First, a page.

TORONTO — Research In Motion's new chief executive unveiled a prototype BlackBerry smartphone on Tuesday that is powered by a new operating system, the very software that the company has pinned its future on.
Thorsten Heins, who took the CEO job in January, revealed features of the BlackBerry 10 operating system running on a prototype device at the company's BlackBerry World conference in Orlando, Fla. He provided no update on the software's launch date.
The once-iconic company, which has built up a strong niche on Capitol Hill and in official Washington, has had difficulty competing with flashier, consumer-oriented phones such as Apple Inc.'s iPhone and models that run Google Inc.'s Android software.
Mr. Heins, who is trying to rally developers to make applications for the new operating system, promised that each developer at the conference will go home with the prototype BlackBerry. In a speech available on the company's website, he stressed that the device is not the finished product.
"We're taking our time to make sure we get this right," Mr. Heins said.
It was Mr. Heins' first major speech since replacing longtime chiefs Jim Balsillie and Mike Lazaridis in January. Mr. Lazaridis announced a month earlier that the often-delayed operating system would be delayed again until later this year.
Analysts say the future of Research In Motion Ltd. depends on the new BlackBerry 10 software platform, although many say it may be too late.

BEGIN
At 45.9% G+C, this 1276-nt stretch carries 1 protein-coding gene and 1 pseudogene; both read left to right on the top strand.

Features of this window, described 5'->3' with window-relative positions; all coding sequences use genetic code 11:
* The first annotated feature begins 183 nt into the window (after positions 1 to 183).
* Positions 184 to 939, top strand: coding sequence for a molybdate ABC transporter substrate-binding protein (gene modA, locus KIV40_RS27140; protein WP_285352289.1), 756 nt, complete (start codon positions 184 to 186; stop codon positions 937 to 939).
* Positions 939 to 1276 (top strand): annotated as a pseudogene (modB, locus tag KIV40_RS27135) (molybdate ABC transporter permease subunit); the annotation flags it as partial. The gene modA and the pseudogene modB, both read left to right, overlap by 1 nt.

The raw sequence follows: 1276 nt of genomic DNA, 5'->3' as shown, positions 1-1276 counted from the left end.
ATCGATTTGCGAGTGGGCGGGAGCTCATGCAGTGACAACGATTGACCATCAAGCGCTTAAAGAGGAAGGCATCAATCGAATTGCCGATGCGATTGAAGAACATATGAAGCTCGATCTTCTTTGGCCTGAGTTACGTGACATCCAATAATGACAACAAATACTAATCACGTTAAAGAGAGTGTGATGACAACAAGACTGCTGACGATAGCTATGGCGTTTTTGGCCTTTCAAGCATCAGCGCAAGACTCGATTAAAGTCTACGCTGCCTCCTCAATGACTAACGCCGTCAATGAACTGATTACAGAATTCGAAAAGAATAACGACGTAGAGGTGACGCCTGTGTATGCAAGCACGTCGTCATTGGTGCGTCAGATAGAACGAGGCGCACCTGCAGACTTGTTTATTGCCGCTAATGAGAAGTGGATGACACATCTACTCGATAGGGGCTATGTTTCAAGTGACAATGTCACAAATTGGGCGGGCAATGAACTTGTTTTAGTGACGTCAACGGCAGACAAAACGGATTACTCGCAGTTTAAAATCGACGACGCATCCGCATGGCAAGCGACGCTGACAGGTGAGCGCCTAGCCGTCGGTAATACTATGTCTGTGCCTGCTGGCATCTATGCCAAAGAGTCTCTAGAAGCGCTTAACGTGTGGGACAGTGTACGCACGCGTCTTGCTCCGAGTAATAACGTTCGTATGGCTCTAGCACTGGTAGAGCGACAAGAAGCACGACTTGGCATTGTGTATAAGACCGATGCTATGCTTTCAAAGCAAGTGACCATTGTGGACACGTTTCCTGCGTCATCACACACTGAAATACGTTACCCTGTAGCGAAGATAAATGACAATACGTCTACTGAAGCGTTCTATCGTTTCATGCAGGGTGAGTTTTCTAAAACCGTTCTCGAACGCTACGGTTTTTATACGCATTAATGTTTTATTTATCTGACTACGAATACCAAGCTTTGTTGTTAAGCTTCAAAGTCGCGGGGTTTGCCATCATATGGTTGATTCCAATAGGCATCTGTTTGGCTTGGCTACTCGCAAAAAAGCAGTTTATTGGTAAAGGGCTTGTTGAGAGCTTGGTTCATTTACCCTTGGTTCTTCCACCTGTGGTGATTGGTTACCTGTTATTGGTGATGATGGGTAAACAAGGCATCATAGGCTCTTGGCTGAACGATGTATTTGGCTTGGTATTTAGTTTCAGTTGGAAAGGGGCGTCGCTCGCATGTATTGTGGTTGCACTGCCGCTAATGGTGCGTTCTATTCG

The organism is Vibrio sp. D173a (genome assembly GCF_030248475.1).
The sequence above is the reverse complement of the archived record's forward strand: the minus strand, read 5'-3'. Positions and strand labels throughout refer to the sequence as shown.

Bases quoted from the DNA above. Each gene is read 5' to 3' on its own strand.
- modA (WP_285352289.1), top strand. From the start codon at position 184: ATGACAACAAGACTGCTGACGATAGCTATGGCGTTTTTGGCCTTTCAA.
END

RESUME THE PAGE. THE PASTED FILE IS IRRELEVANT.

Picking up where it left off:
"I'm very, very confident we will be there later this year with an exciting product. Make no mistake, this is not the final device, this is not the final hardware," Mr. Heins said.
The prototype BlackBerry has a touchscreen, but no physical keyboard like most BlackBerry models. One of the new features is a modified touchscreen keypad that will allow users to select full words with a single key stroke.
RIM has had limited success trying to enter consumer markets in recent years, particularly with high-end devices that sport touch screens popular with consumers. Touch-screen BlackBerrys that lack physical keyboards have largely flopped.
BlackBerrys also lag iPhones and Android phones when it comes to the number of third-party applications they can run.
The Canadian company has long dominated the corporate smartphone market, with a reputation for security and reliability. President Obama even refused to part with his BlackBerry after he took office.
But RIM faces threats from the "bring-your-own-device" movement, in which employees bring their personal iPhones or Android devices to work instead of relying on BlackBerrys issued by their employers.
Jefferies & Co. analyst Peter Misek, in Orlando for the conference, said Mr. Heins gave a good speech in front of a bigger-than-expected crowd, but he said someone at RIM should have given the speech a year ago.
"I just get the feeling that I wish they had it out already. It's going to be a challenge for them. When they launch BlackBerry 10 devices the iPhone 5, Windows 8 and all the Android devices will all be out," Mr. Misek said. "It sure does feel like it's getting close to being too late."